(Phoenix, Ariz. – Feb. 13, 2008) Attorney General Terry Goddard today announced a settlement resolving an employment discrimination lawsuit against Tucson Residence Foundation, Inc. (TRF). The lawsuit alleged that TRF discriminated against Lisa Parra, 38, of Tucson, who is deaf, by withdrawing a promotion the company had offered her because of preferences expressed by two customers.
The lawsuit alleged that TRF hired Parra in 2005 as a mentor for developmentally-disabled residents. In this position, she provided direct care and supervision. After satisfactorily performing the mentor job for two months, Parra applied for a supervisor position that would oversee the operations and staff of two residences serving four residents.
According to court documents, two guardians of residents objected to a deaf person supervising the residential program, and TRF subsequently withdrew the promotion offer. Parra requested the promotion be reinstated. After her request was denied by TRF Executive Director Russ Schlichting, Parra filed a complaint with the Attorney General’s Civil Rights Division.
It is a violation of the law for an employer to deny an employment opportunity because of discriminatory customer preferences, regardless of whether those preferences are based on race, color, national origin, sex, disability, religion, or age discrimination.
After an investigation completed by the Civil Rights Compliance Section, the Attorney General’s Office filed a lawsuit in February 2007 against TRF. Parra entered into a separate confidential settlement agreement to resolve her claim for monetary damages against TRF.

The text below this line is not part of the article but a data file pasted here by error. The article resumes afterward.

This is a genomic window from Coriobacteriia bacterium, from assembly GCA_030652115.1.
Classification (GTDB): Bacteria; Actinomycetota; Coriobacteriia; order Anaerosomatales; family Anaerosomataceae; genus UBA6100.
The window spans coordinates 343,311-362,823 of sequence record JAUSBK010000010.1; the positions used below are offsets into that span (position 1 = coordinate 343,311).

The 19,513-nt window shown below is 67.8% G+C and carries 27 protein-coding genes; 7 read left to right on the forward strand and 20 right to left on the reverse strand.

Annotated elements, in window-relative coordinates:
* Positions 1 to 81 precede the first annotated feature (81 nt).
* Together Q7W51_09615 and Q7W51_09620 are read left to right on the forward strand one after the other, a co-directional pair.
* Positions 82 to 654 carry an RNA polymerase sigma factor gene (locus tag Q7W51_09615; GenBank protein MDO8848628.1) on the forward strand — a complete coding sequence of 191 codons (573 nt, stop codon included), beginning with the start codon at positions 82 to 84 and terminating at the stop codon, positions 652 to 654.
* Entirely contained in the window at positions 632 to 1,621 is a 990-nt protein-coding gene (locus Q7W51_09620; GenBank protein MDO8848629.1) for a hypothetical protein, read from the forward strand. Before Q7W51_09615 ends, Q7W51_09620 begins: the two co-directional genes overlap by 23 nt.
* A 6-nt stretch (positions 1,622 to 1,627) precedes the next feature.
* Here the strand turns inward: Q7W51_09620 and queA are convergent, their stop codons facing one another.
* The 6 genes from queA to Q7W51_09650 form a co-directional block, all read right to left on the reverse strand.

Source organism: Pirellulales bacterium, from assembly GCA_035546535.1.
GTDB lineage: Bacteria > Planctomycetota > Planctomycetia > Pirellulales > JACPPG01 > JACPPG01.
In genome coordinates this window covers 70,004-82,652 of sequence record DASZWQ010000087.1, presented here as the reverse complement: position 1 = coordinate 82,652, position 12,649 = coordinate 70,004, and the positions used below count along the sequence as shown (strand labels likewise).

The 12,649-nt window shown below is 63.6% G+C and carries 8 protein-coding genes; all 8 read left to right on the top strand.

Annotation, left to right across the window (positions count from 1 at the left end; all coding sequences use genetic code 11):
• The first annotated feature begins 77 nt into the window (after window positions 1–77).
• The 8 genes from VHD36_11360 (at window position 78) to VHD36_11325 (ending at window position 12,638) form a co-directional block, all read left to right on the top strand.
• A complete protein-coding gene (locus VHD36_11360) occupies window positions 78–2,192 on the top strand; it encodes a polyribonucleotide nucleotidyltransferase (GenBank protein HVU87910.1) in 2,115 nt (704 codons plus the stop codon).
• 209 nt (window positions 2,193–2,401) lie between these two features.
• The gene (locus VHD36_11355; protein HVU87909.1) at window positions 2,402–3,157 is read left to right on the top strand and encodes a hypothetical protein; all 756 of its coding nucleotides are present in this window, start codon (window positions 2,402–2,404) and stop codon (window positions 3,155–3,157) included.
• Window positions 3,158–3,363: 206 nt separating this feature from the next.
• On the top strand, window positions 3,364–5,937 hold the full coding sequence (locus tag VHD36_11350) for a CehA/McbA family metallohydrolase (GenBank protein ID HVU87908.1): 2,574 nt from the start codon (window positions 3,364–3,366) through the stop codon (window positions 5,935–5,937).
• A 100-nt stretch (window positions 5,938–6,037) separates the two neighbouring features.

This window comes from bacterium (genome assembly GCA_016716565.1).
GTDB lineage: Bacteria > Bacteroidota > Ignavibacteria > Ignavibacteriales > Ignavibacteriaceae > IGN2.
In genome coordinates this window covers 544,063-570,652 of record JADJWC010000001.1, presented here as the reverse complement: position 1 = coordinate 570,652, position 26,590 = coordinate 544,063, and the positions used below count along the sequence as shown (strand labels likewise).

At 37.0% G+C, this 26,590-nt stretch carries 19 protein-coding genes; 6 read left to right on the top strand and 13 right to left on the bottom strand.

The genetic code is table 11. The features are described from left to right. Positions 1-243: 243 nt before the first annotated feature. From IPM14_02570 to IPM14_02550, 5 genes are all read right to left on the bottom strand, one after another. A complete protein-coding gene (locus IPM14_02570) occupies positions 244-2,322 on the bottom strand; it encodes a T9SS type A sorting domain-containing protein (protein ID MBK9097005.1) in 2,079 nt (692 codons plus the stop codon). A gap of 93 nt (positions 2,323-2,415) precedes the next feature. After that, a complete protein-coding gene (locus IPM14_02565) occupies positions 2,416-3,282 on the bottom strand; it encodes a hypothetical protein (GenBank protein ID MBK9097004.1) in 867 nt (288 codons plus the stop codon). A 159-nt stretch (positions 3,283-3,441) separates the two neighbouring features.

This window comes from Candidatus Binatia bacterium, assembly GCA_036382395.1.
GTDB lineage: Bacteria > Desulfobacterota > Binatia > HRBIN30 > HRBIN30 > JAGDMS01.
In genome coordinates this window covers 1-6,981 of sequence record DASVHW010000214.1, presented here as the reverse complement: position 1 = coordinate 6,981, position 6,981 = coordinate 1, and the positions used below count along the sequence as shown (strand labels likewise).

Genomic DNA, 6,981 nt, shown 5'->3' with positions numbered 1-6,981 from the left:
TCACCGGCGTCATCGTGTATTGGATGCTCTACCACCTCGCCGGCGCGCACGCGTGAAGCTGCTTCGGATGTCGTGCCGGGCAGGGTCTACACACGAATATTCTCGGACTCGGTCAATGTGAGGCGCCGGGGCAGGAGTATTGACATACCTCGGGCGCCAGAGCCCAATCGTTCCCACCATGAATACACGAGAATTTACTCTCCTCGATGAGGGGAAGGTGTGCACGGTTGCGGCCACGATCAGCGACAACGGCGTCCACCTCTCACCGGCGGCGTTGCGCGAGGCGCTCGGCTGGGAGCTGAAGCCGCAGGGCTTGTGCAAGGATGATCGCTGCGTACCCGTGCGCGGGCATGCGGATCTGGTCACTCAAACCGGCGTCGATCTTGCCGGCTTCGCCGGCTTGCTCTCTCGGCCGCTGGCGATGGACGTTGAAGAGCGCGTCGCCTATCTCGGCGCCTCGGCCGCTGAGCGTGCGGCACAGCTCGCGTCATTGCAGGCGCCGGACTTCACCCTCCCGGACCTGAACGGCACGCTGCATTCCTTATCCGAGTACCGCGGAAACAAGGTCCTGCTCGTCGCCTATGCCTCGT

The settlement does not constitute an admission of wrongdoing. It requires TRF to:
- Create a policy that recognizes that while consumer input about staffing will be considered, employment opportunities will not be denied based on discriminatory preferences.
- Create a written procedure for lawfully and fairly evaluating whether applicants or employees with disabilities can perform job duties affected by their disability, using objective information such as prior work experience, work record and opinions of health care or disability professionals.
- Train TRF’s management about the new procedures and policies.
- Meet with all TRF employees to explain the new policies.
- Provide a sign language interpreter at the employee meetings for TRF’s deaf employees.
- Strengthen its existing EEO policies.
- Pay the State $1,000 to monitor compliance with the Consent Decree and enforce civil rights laws.
The settlement was approved Monday by Pima County Superior Court Judge Deborah Bernini. Assistant Attorney General Rose Daly-Rooney handled this case.
The Attorney General’s Office enforces the Arizona Civil Rights Act, which prohibits employment discrimination based on race, color, national origin, religion, sex, disability, age or the results of genetic testing. If you believe you are a victim of employment discrimination or harassment, contact the Civil Rights Division of the Attorney General’s Office to file a charge of discrimination at 602-542-5263 in Phoenix or 520-628-6500 in Tucson. You may also visit one of more than 36 satellite offices or file a complaint online. To more information about filing a complaint online or satellite offices, please visit www.azag.gov.